If you notice a break in the skin on your legs, particularly around the ankle, you may have a leg ulcer. And while some ulcers my heal up within a week or two, many do not, especially when caused by underlying conditions such as chronic venous insufficiency (CVI). As a matter of fact, over 80 percent of leg ulcers are caused by vein problems like CVI. These are known as venous leg ulcers. Injury and poor circulation are the other main causes but are far less common. When left untreated, leg ulcers can grow, cause severe pain, lead to dermatitis, or become infected. It can also lead to blood poisoning or infection of the bone. In some cases, a tumor may develop within the ulcer. This is why it is important to see a doctor immediately if you develop one.
What causes venous leg ulcers?
When your veins and valves stop working, they stop sending blood from the legs to the heart. The blood falls backwards and pools in your legs, putting pressure on the walls of your veins. This pressure can eventually cause damage to the skin that can lead to ulcers.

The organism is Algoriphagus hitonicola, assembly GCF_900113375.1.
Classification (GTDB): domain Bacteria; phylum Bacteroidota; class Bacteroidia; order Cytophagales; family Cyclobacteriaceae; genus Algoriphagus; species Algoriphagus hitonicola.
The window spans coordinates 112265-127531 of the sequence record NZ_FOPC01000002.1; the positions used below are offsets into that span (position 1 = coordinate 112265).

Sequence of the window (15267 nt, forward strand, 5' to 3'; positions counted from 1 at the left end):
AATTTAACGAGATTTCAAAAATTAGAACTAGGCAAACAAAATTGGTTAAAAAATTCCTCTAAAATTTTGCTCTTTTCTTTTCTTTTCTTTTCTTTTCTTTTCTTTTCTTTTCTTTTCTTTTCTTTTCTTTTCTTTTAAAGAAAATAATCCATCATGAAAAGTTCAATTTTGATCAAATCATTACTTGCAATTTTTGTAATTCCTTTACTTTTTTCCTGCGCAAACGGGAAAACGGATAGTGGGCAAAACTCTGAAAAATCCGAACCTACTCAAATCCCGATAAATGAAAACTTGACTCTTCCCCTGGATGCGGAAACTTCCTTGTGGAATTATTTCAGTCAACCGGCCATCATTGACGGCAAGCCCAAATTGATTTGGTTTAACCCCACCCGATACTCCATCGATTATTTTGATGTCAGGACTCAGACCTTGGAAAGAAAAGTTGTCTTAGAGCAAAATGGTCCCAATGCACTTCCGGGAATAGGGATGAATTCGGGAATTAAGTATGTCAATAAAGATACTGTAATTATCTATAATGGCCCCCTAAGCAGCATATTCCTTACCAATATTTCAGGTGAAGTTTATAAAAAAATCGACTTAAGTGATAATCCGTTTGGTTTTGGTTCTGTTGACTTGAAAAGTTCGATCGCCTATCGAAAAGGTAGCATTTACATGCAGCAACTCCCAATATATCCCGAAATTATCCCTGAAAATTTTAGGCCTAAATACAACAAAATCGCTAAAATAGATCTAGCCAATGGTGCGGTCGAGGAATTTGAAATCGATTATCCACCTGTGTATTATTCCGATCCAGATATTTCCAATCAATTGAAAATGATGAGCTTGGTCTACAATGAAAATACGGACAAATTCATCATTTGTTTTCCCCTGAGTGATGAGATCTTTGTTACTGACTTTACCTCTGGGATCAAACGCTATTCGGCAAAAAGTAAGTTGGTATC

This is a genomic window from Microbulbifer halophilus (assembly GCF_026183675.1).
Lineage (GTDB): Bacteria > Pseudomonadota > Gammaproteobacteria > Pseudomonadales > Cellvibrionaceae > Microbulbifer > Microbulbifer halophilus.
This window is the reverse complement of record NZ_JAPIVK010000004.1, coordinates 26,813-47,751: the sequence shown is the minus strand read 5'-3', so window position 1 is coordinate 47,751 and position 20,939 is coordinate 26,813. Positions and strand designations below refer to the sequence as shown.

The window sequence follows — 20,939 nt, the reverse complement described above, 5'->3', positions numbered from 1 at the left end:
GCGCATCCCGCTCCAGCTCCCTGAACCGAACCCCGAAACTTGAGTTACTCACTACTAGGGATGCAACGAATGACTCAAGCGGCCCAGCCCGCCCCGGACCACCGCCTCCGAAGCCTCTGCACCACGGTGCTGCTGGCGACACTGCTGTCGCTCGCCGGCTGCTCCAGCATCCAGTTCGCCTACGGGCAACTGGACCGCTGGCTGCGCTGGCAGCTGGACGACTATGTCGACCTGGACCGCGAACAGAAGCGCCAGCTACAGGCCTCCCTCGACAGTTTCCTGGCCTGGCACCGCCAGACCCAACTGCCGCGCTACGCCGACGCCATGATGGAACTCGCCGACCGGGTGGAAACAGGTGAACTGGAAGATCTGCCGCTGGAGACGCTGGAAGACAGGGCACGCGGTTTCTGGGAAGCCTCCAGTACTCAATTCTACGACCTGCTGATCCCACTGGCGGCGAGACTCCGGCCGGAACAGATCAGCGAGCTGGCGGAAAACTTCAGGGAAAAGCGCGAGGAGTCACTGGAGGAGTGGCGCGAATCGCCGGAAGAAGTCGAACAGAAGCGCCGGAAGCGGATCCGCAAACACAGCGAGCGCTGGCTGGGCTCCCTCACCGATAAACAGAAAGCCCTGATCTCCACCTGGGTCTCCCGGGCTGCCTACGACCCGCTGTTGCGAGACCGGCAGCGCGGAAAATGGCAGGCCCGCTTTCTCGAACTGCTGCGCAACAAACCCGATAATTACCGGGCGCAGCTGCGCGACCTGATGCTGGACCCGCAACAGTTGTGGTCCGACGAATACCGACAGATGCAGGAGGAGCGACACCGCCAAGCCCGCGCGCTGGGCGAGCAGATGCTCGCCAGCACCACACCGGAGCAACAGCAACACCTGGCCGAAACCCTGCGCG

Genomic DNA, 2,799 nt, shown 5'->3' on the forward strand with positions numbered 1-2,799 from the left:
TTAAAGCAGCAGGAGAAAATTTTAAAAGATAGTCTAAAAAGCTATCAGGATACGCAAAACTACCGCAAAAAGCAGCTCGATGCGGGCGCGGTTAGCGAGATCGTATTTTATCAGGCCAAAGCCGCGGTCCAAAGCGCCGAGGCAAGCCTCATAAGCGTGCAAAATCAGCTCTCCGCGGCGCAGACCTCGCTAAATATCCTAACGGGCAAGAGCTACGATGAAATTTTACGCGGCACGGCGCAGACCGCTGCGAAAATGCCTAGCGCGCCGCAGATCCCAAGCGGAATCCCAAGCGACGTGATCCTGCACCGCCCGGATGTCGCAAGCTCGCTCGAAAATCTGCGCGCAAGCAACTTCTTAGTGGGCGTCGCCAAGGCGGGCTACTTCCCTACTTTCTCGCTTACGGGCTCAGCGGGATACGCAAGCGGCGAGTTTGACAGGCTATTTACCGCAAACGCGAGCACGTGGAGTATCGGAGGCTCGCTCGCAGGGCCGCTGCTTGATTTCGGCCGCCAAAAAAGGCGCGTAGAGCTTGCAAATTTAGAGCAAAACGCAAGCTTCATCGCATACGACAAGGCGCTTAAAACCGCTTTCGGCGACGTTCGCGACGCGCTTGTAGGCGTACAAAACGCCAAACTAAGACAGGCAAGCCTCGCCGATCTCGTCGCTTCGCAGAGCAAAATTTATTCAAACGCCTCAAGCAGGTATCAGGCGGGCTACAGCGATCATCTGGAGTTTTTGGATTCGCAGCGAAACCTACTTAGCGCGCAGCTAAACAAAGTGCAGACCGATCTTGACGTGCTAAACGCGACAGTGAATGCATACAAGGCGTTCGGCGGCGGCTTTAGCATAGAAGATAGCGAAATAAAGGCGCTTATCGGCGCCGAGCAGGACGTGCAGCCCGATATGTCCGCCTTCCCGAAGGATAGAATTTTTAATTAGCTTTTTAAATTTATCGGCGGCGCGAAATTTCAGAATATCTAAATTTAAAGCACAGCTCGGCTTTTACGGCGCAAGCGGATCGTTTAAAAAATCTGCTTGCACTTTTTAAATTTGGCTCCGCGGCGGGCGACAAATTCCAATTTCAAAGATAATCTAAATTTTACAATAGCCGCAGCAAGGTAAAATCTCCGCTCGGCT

What will your doctor do when you develop a leg ulcer?
When you visit your doctor, he or she will perform a number of tests to determine what is causing your ulcer. A physical exam can help determine the type of ulcer, though an ultrasound, MRI, or CT scan may be necessary in complicated cases or cases where your leg is severely swollen. Your doctor will also check your blood pressure, and do a series of blood and urine tests to rule out diseases like diabetes or rheumatoid arthritis that can contribute to the growth of an ulcer.
Treating Your Leg Ulcers
Once your doctor determines the cause of your leg ulcer, he or she will suggest a number of treatment options. The first step is to dress the wound to prevent it from coming in contact with bacteria. Your dressing may need to be changed by a nurse on a weekly basis. Compression stockings or bandages also play a major role in your treatment. They will counteract the pressure caused by the damaged vein long enough for the ulcer to heal. At home, your doctor may suggest keeping your legs elevated throughout the day. He or she may also suggest walking or regular activity as long as it does not involve prolonged periods of standing. Medications for pain and infection, special skincare regimens, skin grafts, and surgery to remove varicose veins could also be part of your treatment plan.